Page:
from The Hindu: Gender counts: for better or for verse
It was all part of my mania and nonsense. For two months, I was striding and posturing, writing letters, making wild plans. Then it all passed--again I was home. You mustn't feel that you have done anything irreparable. All that was lost is returned. We even bring back certain treasure from our visits to the bottom. [--Robert Lowell, to Theodore Roethke]
from The New York Review of Books: A Tragic Grandeur
This technique of using an apparently simple story to deliver a more profound, hidden meaning is called allegory.
The first four lines suggest a world which overturns our familiar rules. For example, the tablecloth does not need to be on a table, it can be "spread out anywhere". However, this does not mean that there are no rules at all.
from Malaysia Star: A free future world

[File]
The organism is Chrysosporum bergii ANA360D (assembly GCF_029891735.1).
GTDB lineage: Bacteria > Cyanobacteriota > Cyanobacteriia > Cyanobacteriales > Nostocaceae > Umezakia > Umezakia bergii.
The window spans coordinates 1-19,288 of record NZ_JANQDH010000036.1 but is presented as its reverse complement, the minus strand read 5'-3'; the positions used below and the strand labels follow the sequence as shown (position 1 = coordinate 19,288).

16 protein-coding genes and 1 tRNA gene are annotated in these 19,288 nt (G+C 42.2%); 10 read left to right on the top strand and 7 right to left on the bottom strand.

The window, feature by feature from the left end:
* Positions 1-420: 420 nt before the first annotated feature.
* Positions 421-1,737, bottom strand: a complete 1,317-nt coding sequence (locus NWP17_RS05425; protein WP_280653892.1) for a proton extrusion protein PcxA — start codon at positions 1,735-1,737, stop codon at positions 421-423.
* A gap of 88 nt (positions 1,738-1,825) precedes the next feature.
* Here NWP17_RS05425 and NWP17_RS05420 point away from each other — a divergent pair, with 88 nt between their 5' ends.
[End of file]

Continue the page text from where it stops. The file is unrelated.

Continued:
Warren Norwood, author, teacher and musician, died of liver disease in Weatherford, Texas on Friday June 3, 2005 at the age of 59.
from SFWA: Fantasy and Science Fiction News: Warren Norwood (1945-2005)
The poet and novelist Marge Piercy has a gift for writing about nature. In this poem, springtime has a nearly overwhelming and contagious energy, capturing the action-filled drama of spring.
from American Life in Poetry: Column 010
[Edwin Morgan] says that the use of language "clamps a country to glory", and, after naming a list of items such as icons, gondolas and didgeridoos as being "very fine", said that the power of the word is more important.
from The Herald: Morgan warns MSPs not to dismiss the importance of literature
Voltaire would probably have become a great lawyer, or possibly a great statesman, had not this fundamental characteristic of his been shot through and through by a vehement sensitiveness ? a nervous susceptibility of amazing intensity, which impregnated his solidity with a fierce electric fluid, and made him an artist, an egotist, a delirious enthusiast, dancing, screaming, and gesticulating to the last moment of an extreme old age.
from Daily Times: Purple Patch: Voltaire --Lytton Strachey
IBPC is Sponsored by Web del Sol
2020 Pennsylvania Ave., NW
Washington, DC 20006
Web Designed by Mike Neff